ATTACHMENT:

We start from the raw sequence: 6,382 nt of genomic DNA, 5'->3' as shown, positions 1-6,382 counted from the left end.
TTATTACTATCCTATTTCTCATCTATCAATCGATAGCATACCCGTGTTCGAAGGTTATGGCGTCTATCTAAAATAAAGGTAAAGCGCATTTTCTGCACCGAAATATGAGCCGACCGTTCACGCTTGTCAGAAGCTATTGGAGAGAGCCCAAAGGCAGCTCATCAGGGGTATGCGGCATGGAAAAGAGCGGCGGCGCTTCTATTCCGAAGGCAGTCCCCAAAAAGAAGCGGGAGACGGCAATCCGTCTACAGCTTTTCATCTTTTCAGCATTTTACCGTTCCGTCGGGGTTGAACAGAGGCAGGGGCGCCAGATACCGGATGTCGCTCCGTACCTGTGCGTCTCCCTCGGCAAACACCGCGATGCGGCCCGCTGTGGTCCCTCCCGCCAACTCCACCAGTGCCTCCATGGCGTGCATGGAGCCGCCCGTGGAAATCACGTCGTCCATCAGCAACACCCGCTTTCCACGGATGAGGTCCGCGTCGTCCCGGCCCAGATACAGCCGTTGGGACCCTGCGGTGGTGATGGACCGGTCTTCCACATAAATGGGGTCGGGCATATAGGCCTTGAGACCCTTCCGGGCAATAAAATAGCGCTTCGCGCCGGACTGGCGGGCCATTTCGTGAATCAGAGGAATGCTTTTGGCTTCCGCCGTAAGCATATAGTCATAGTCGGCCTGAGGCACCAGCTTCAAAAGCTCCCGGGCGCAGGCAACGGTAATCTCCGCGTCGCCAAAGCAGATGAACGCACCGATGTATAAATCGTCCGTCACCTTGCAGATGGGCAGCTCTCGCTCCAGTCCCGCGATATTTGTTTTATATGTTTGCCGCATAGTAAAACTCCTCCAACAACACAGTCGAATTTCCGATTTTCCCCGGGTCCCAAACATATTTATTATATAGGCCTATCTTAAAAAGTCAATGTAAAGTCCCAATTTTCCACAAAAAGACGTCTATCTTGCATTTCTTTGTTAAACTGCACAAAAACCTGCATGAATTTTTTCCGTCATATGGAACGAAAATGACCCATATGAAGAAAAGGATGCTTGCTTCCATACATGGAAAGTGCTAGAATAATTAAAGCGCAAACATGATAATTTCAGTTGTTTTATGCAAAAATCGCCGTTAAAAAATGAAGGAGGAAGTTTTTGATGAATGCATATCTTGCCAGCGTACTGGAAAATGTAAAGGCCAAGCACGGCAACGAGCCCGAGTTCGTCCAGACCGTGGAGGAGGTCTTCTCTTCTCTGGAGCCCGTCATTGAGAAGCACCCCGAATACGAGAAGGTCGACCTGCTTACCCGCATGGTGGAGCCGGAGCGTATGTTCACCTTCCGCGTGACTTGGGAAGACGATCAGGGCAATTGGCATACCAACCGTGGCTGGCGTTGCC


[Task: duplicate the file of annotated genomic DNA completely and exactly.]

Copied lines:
We start from the raw sequence: 6,382 nt of genomic DNA, 5'->3' as shown, positions 1-6,382 counted from the left end.
TTATTACTATCCTATTTCTCATCTATCAATCGATAGCATACCCGTGTTCGAAGGTTATGGCGTCTATCTAAAATAAAGGTAAAGCGCATTTTCTGCACCGAAATATGAGCCGACCGTTCACGCTTGTCAGAAGCTATTGGAGAGAGCCCAAAGGCAGCTCATCAGGGGTATGCGGCATGGAAAAGAGCGGCGGCGCTTCTATTCCGAAGGCAGTCCCCAAAAAGAAGCGGGAGACGGCAATCCGTCTACAGCTTTTCATCTTTTCAGCATTTTACCGTTCCGTCGGGGTTGAACAGAGGCAGGGGCGCCAGATACCGGATGTCGCTCCGTACCTGTGCGTCTCCCTCGGCAAACACCGCGATGCGGCCCGCTGTGGTCCCTCCCGCCAACTCCACCAGTGCCTCCATGGCGTGCATGGAGCCGCCCGTGGAAATCACGTCGTCCATCAGCAACACCCGCTTTCCACGGATGAGGTCCGCGTCGTCCCGGCCCAGATACAGCCGTTGGGACCCTGCGGTGGTGATGGACCGGTCTTCCACATAAATGGGGTCGGGCATATAGGCCTTGAGACCCTTCCGGGCAATAAAATAGCGCTTCGCGCCGGACTGGCGGGCCATTTCGTGAATCAGAGGAATGCTTTTGGCTTCCGCCGTAAGCATATAGTCATAGTCGGCCTGAGGCACCAGCTTCAAAAGCTCCCGGGCGCAGGCAACGGTAATCTCCGCGTCGCCAAAGCAGATGAACGCACCGATGTATAAATCGTCCGTCACCTTGCAGATGGGCAGCTCTCGCTCCAGTCCCGCGATATTTGTTTTATATGTTTGCCGCATAGTAAAACTCCTCCAACAACACAGTCGAATTTCCGATTTTCCCCGGGTCCCAAACATATTTATTATATAGGCCTATCTTAAAAAGTCAATGTAAAGTCCCAATTTTCCACAAAAAGACGTCTATCTTGCATTTCTTTGTTAAACTGCACAAAAACCTGCATGAATTTTTTCCGTCATATGGAACGAAAATGACCCATATGAAGAAAAGGATGCTTGCTTCCATACATGGAAAGTGCTAGAATAATTAAAGCGCAAACATGATAATTTCAGTTGTTTTATGCAAAAATCGCCGTTAAAAAATGAAGGAGGAAGTTTTTGATGAATGCATATCTTGCCAGCGTACTGGAAAATGTAAAGGCCAAGCACGGCAACGAGCCCGAGTTCGTCCAGACCGTGGAGGAGGTCTTCTCTTCTCTGGAGCCCGTCATTGAGAAGCACCCCGAATACGAGAAGGTCGACCTGCTTACCCGCATGGTGGAGCCGGAGCGTATGTTCACCTTCCGCGTGACTTGGGAAGACGATCAGGGCAATTGGCATACCAACCGTGGCTGGCGTTGCC